In Incredibles 2, society has placed a ban on superheroes, and you're excused if you look upon this world with a twinge of envy.
At the multiplex and in the culture, we have reached peak superhero. Movies about comic book characters dominate the box office and movie screens, displacing movies about, say, regular American families struggling to make sense of modern life.
The genius of Incredibles writer-director Brad Bird is to merge the two, the super and the regular. His character universe is the nuclear family, and the "powers" of its members are meant to suggest the distinguishing traits of the individuals within the family unit.
Multitasking mom (Holly Hunter), pulled in all directions, is rubber-limbed Elastigirl. A moody teen (Sarah Vowell) who sometimes wants to disappear, becomes literally invisible, etc.
The Parrs, the Incredible family that Bird unveiled in 2004, was designed to resonate. Their gripes were popular gripes — backyard barbecue rants about participation trophies for everyone. In the original, when dad (Craig T. Nelson) watched a protracted awards ceremony at his son's school, and complained that if everyone is special, no one is. This was echoed in the actions of the movie's villain Syndrome, who wanted to rid the world of exceptional beings so that no one would be exceptional.
The themes return in Incredibles 2. The Parrs and all superheroes have once again been told to stand down — punishment for the damage they caused trying to save the city from a tunneling bank robber.
This time, a benevolent tycoon (Bob Odenkirk) and his inventor sister (Catherine Keener) want to restore public confidence in superheroes, so they draft Elastigirl (she polls better than her husband, and tends to cause less damage) to lead a crime-fighting venture and PR campaign. They give her a body-cam and equip her to stop a new villain, the Screenslaver, who has the ability to turn televisions into mind-control devices. He commandeers the airwaves to make angry speeches about the docile masses, whose deference to superheroes is described as a sign of coddled weakness.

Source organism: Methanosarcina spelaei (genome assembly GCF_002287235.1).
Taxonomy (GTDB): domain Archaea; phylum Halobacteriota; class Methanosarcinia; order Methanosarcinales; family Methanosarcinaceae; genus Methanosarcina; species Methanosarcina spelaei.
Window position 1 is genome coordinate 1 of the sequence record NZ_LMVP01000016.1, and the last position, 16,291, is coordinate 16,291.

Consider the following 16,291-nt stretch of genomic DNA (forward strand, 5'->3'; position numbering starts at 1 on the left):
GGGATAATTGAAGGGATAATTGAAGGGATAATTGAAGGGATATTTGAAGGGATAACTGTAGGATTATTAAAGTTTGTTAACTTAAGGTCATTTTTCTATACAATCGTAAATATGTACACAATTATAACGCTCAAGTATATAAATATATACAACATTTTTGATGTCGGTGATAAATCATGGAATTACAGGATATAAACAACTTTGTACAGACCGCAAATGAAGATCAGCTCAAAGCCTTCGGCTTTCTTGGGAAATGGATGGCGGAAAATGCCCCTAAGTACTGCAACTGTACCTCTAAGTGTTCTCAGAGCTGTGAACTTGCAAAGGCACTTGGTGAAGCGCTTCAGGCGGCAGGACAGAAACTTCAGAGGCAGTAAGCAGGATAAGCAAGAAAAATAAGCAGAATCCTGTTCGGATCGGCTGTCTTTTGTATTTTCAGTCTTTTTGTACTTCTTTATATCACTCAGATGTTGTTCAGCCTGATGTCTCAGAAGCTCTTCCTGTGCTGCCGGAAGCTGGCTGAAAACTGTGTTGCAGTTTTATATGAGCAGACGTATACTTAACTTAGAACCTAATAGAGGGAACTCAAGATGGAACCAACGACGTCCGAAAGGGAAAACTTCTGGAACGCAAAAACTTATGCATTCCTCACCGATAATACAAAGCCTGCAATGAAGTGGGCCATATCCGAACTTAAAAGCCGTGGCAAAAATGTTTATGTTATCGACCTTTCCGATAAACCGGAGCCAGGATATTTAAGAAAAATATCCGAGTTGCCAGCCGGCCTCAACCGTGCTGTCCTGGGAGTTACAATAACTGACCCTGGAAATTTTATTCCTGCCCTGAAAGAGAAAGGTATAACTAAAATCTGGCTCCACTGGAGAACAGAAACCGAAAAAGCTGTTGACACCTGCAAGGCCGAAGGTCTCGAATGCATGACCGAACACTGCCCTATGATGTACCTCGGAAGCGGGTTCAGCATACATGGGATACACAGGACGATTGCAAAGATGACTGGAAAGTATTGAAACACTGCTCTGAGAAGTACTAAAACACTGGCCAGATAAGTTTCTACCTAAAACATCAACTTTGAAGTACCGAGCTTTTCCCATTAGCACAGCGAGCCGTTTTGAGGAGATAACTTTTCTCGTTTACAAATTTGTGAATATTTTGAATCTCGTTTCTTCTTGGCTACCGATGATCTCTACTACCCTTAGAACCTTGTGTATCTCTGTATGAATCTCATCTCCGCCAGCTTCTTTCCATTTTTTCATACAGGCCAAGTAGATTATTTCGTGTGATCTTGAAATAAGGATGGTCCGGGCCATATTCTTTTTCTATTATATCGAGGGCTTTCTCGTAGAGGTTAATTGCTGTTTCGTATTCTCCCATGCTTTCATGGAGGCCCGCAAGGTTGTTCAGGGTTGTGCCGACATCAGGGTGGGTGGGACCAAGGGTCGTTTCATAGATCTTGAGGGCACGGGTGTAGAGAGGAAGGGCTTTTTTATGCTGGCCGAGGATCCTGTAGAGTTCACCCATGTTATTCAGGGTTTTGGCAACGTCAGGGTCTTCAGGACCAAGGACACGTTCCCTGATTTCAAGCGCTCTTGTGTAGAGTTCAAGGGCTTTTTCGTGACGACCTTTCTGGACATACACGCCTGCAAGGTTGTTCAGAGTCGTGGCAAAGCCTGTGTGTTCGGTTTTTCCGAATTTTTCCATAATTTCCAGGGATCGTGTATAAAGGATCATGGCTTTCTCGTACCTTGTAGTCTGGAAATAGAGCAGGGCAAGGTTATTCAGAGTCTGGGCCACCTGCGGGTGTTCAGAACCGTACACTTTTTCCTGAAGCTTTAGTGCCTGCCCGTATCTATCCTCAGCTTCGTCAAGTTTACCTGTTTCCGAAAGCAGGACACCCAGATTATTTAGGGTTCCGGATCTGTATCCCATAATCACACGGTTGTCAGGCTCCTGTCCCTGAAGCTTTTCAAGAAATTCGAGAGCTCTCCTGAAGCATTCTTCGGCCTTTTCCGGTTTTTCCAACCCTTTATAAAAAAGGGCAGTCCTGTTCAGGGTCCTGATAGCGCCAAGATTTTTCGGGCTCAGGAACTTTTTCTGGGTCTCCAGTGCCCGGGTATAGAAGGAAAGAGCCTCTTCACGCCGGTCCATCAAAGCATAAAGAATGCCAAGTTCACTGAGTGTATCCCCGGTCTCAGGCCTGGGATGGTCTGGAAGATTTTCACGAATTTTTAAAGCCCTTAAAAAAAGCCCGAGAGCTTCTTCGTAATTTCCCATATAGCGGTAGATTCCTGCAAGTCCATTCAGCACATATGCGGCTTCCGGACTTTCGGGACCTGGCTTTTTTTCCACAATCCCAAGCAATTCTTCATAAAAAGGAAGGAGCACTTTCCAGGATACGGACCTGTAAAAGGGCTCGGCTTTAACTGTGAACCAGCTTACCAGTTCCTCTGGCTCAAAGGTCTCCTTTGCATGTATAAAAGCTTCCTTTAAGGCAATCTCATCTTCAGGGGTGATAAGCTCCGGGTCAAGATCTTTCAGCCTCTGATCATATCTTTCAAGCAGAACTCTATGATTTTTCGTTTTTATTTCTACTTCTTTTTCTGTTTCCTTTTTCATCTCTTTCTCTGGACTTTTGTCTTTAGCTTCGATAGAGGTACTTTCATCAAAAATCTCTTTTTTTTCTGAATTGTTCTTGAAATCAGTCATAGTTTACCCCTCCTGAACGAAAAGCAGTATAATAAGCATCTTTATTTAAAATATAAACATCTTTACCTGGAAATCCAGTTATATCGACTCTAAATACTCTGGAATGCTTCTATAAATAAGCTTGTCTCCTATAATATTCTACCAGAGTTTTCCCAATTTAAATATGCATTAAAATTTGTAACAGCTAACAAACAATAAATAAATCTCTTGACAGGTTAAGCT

Meanwhile, the sidelined, stay-at-home Mr. Parr is the center of a comic subplot that has him overmatched by domestic chores — dealing with his daughter's teen meltdown, his son's new math, and baby Jack-Jack's manic energy.
Jack-Jack turns out to be a jackpot. The movie is frankly slow to get cranking, and we don't really know what we're missing until the unsupervised infant goes to war with a mischievous raccoon. This is a short film in itself, and accounts for the best few minutes of action-comedy animation that I've seen in years.
As expected, Bird shows his chops with taut, efficient action sequences — Elastigirl stops a runaway train, then a hydro-foil goes out of control, looking like something out of a Bond movie, until a jet detaches, looking like something out of a Star Trek episode..
Visual references and animated marvels abound. Bird loves pie-eyed futurism, but the kind that existed in the 1950s and '60s, when the culture was drenched in Space Age motifs that reflected Kennedy-era optimism. Incredibles 2 is set in this forward-looking world, and at the same time wrapped in warm nostalgia — Bird's special niche. The frames are clever, dense, and gorgeous, and so is the music by Michael Giachinno – the action is set to the sort of blaring, brassy jazz-ensemble sound that composer Hoyt Curtin used for Jonny Quest (the cartoon is actually quoted here).
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And for the Parrs, they develop as individuals, pull together as a family, and all is well. Elastigirl even enjoys a martini.
So why is Bird, at times, so grumpy?
His dialogue takes potshots at politicians who resent people who want to "do good," and weird detours into grouchy discussions of commerce co-opting creativity, cynicism trumping belief (his theme in Tomorrowland).
He seems awfully touchy. Bird and Pixar are creatures of Silicon Valley, where creativity and innovation are lavishly rewarded, yet he has made a movie that wants to make doubly sure, in his words, "the extraordinarily gifted are treated fairly."
Thus does he become an advocate for the world's least disadvantaged special-interest group.
I'd say the extraordinarily gifted Bird has been treated fairly, certainly by Pixar, which allowed him to wait more than a decade before making this sequel.
In that time, they cranked out three Cars and another Toy Story.